You will have to perform some analysis yourself to calculate the impact on the
schedule. Schedule impact will be influenced by the duration of the new
activities and the number of activities that can be performed in parallel.
The form must also capture the date the request was
initiated. This is the date the project received the request. This date will be
the base for all the other deadlines for the request. The current request
holder should also be captured. This will change as the request is
circulated and works in the same way as a trouble ticket. The due date for the
current holder to complete their work and communicate the request to the next
person indicated in the process should be captured. Try to have SMEs do as much
work in parallel as possible. For example, when a programmer, database
architect and software architect must analyze the request send it to all 3 and
set the due date for each SME. In the case where you send the request to
several different people and the amount of analysis effort differs, use the due
date for the SME who has the most work to perform as the due date for the
The form should capture the status of the change request. It
becomes "received” as soon as you process it. The status changes as soon as the
request is sent to SMEs for analysis and again when the change request is
awaiting a decision. The status is changed finally when a decision is rendered.
It may be "accepted”, "rejected”, or just "closed”. If the decision is not
captured in the status field, it should be captured elsewhere on the document.
The form should provide a text field to capture the reasons for the decision.
You may also want to capture the planned implementation date in the request
form should the requested change be approved. The form will be the
communications device that conveys information about the request to the
decision makers so ensure the information is complete and intelligible before
asking for a decision.
The change request should be frozen as soon as a decision is
rendered. The change request and final decision should be communicated to the
requester as soon as it is rendered. Make sure that the reason for rejection is
communicated should the request be rejected. Communicate the planned
implementation date if the request is accepted. The ability to change the form
by anyone on the team other than you should be disabled at this time and the
change request archived in a "read only” repository. This repository should be
a part of the project artifacts that will be part of the knowledge base made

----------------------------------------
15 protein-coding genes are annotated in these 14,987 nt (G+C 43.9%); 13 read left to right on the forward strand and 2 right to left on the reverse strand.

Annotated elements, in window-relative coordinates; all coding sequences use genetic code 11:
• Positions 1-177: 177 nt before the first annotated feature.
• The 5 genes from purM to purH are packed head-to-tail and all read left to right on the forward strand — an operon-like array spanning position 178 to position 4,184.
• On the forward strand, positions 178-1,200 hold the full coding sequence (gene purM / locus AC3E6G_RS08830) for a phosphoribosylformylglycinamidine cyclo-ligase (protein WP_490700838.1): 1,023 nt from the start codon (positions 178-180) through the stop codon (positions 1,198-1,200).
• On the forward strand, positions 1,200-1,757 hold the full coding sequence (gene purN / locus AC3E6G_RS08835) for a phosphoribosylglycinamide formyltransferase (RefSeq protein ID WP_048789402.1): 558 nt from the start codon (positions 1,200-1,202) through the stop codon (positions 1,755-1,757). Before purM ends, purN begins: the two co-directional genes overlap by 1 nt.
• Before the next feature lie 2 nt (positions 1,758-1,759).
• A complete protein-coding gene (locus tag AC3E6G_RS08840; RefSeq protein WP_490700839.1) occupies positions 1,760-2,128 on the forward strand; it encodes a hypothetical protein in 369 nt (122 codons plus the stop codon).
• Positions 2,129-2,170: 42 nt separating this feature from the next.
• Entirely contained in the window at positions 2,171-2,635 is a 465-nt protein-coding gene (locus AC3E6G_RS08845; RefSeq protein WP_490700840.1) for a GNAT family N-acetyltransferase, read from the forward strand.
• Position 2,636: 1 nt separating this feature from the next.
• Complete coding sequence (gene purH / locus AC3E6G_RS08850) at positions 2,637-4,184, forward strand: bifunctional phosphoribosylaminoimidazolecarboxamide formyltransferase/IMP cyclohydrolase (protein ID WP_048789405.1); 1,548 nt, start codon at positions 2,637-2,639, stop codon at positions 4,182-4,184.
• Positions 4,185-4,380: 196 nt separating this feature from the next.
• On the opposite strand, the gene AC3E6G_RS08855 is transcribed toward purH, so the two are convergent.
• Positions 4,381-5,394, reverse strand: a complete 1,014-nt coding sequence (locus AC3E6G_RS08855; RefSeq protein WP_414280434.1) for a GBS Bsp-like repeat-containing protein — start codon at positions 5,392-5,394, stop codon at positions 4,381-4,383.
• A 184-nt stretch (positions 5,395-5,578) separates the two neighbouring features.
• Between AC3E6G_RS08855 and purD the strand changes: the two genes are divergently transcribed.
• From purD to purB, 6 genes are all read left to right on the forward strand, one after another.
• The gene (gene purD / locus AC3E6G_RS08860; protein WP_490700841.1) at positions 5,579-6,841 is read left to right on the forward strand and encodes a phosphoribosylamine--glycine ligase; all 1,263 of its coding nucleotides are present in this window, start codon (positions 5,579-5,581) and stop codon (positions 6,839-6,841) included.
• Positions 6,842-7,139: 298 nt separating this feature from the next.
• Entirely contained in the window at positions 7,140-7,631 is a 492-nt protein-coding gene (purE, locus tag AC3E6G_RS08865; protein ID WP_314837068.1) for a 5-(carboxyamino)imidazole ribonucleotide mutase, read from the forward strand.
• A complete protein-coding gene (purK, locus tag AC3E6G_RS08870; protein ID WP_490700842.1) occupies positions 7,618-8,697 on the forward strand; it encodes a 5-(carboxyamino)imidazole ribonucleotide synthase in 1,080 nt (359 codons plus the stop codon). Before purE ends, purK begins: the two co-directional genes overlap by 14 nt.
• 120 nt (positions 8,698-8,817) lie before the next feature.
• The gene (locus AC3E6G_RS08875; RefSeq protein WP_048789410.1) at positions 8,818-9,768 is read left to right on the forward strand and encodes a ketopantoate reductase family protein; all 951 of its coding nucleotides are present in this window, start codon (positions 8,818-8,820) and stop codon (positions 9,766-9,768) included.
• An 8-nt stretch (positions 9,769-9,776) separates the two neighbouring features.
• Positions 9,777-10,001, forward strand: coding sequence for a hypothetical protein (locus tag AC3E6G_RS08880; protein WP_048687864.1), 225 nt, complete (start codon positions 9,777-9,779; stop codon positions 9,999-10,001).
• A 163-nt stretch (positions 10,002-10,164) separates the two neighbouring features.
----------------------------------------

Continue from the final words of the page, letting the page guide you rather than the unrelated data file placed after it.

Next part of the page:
available to future projects.
Your change request form should be the vehicle for all the
information your project requires about proposed changes. This information may
be distilled into other forms for reporting purposes (e.g. a Change Request
Log), but the form will be the source for information about the change. The
information you need to gather on this form will depend on your organization,
the nature of your project, and the communications tools used by the project.
Information can be divided into 3 categories:
a good job of designing the form for your project and then ensure that the form
is completed properly, in a timely fashion, and you will be well on your way to
controlling changes to your project. Failing to do so will hamper even the best
change management plans.
information – for example the requester’s contact information, who is
currently responsible for the request, due date for the next step, etc.
about the request – what the request asks for, the business case for the
request (the "pros”), etc.
information – the individual cost of the tasks, the aggregate cost, the
impact on project schedule, any fringe benefits not foreseen by the
requester, any negative impact on other deliverables, etc.
tips and tricks described in this article implement some of the best practices
promoted by the PMI (Project Management Institute). These are taught in most
PMP® courses and other PMP® exam preparation training
products. If you haven't been certified as a PMP® (Project
Management Professional) by the PMI and would like to learn more about
certification, visit the three O Project Solutions website at: http://threeo.ca/pmpcertifications29.php.
three O Project Solutions also offers a downloadable software based training
tool that has prepared project managers around the world to pass their
certification exams. For more information about this product, AceIt, visit the
three O website at: http://threeo.ca/aceit-features-c1288.php
|Change Request Form
||Change Request Form/Template